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Old 2007.12.28, 10:30 PM   #1
Glathannus
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Default WMA-Lossless versus FLAC (and other lossless jargon)

Somebody sent me an email asking about this, but my response got so damn long, I thought I might as well post it publicly so other people don't have to ask.

Hey, what is the difference between FLAC and Windows Media Lossless?? Which is better?
Well, since they're both truly lossless formats, you're capable of converting to the exact same WAV/AIFF/RAW file from either of them, and during playback they should sound the exact same as each other. What makes one lossless format different from another is never the quality, but always the utility. FLAC is widely considered to be more useful than WMA-Lossless because it decodes/playbacks so much smoother when you're doing anything other than realtime, like jumping to a specific point within the song, or converting to some other type of file.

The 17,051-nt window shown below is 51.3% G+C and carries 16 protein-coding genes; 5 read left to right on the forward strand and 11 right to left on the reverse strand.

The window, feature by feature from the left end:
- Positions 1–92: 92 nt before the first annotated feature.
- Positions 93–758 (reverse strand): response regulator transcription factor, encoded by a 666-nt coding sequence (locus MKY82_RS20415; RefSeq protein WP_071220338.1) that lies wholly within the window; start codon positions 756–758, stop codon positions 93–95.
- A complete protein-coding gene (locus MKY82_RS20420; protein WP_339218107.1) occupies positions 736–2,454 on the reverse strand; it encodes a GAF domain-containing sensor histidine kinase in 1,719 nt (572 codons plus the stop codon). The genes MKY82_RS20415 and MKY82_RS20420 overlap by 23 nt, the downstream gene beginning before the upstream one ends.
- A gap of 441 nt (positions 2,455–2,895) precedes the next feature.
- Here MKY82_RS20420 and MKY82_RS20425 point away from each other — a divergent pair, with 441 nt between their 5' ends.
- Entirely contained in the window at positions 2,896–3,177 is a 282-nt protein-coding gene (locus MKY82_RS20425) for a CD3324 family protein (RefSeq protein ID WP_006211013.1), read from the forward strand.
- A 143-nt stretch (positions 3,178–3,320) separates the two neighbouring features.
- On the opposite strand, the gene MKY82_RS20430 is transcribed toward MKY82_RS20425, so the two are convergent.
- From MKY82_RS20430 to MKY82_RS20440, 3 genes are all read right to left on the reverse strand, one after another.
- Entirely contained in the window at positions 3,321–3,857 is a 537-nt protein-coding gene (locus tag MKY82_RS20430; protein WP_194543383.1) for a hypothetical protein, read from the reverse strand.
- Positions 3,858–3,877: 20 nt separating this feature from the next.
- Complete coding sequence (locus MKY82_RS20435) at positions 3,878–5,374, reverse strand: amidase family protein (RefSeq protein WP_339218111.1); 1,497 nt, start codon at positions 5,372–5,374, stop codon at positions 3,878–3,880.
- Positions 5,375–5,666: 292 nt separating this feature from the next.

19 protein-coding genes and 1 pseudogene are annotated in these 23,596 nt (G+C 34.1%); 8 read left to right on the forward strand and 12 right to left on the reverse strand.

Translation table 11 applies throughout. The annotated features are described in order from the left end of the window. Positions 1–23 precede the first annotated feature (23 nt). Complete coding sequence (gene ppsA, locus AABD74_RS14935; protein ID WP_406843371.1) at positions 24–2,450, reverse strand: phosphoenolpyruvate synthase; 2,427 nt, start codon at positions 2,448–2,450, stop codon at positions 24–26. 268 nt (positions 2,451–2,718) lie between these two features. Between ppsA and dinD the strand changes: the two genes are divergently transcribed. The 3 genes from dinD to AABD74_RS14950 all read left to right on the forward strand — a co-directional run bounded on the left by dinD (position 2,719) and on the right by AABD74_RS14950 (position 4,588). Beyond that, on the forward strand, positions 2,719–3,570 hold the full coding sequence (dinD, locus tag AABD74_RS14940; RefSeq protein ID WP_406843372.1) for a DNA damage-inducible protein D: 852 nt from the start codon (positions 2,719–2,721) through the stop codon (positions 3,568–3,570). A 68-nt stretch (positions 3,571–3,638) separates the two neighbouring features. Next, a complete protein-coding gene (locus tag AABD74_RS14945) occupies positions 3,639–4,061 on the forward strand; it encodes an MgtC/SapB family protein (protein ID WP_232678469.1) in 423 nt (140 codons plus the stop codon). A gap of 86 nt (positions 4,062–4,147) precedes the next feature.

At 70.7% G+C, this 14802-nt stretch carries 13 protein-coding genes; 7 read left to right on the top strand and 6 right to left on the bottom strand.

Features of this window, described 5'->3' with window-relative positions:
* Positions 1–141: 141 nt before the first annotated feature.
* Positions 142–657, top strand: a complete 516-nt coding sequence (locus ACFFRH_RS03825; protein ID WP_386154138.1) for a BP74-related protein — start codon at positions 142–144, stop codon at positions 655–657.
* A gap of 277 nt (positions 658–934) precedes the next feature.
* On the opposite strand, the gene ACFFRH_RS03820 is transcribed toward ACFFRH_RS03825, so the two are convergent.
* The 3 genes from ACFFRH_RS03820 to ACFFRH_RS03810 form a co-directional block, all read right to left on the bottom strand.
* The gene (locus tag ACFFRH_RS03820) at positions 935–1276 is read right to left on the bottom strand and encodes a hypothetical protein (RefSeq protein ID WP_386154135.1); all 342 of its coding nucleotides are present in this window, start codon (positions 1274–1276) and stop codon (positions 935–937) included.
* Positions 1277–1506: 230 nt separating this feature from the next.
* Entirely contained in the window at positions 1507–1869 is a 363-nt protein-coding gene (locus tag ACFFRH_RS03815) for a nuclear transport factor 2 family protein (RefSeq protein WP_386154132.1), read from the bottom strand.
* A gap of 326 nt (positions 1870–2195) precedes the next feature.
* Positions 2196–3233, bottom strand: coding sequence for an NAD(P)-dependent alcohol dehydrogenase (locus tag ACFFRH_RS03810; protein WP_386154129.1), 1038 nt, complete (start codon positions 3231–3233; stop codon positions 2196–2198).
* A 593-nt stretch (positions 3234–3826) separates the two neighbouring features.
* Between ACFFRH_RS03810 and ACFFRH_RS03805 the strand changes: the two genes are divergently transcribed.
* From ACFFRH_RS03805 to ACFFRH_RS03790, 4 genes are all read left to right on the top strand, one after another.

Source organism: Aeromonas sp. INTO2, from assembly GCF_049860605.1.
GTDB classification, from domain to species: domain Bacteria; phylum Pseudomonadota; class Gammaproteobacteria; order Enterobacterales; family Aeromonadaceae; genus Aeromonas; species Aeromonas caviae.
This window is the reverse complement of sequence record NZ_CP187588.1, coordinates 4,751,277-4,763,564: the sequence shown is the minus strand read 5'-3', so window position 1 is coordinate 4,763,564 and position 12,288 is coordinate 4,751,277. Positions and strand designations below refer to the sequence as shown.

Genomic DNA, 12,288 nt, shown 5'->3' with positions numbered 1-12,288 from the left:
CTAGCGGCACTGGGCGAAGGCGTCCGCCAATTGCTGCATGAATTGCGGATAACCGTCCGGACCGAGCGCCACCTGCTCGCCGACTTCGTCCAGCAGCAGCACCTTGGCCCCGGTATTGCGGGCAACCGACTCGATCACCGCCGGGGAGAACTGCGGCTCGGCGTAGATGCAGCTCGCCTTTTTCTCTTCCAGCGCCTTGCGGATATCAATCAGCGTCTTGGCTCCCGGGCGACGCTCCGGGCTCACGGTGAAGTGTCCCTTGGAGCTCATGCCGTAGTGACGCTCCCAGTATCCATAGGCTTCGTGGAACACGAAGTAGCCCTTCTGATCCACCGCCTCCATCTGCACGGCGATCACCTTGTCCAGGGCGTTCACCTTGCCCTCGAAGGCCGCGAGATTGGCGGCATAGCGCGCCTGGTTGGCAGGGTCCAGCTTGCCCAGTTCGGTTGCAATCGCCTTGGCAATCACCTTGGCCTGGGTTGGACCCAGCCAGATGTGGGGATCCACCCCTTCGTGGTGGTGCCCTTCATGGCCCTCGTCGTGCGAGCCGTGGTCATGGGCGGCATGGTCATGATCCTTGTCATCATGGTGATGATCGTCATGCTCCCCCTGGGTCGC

WMA-Lossless files are faster to create, but slower to use. The old FLAC argument is that you encode your lossless file only once, but you decode/playback it many times, so if you can take longer to create a faster-loading file, then the extra time 'spent' early on is actually 'saved' over the long run. I know that sounds counter-intuitive in a world where different compression levels of ZIP or RAR will extract faster if they took less time to make, but audio-specialized compression is very different in that WMA-Lossless or Apple Lossless cut some corners to get a file as small FLAC but in less time. FLAC will take longer to compress because it's creating separate chunks within itself, for each of the different split seconds throughout the entire song. Apple Lossless and WMA-Lossless work with larger chunks, which means you can't hear Point M within a song, without the player also having to quietly load Points L and N first, and that creates noticable delays. Monkey's Audio (another lossless format) is the biggest abuser of this sort of thing, and it squeezes an overall song even further... in the same amount of time, and your ability to convert the song or seek to a specific point within it, are terrible, and arguably not worth the extra 'savings' on storage space.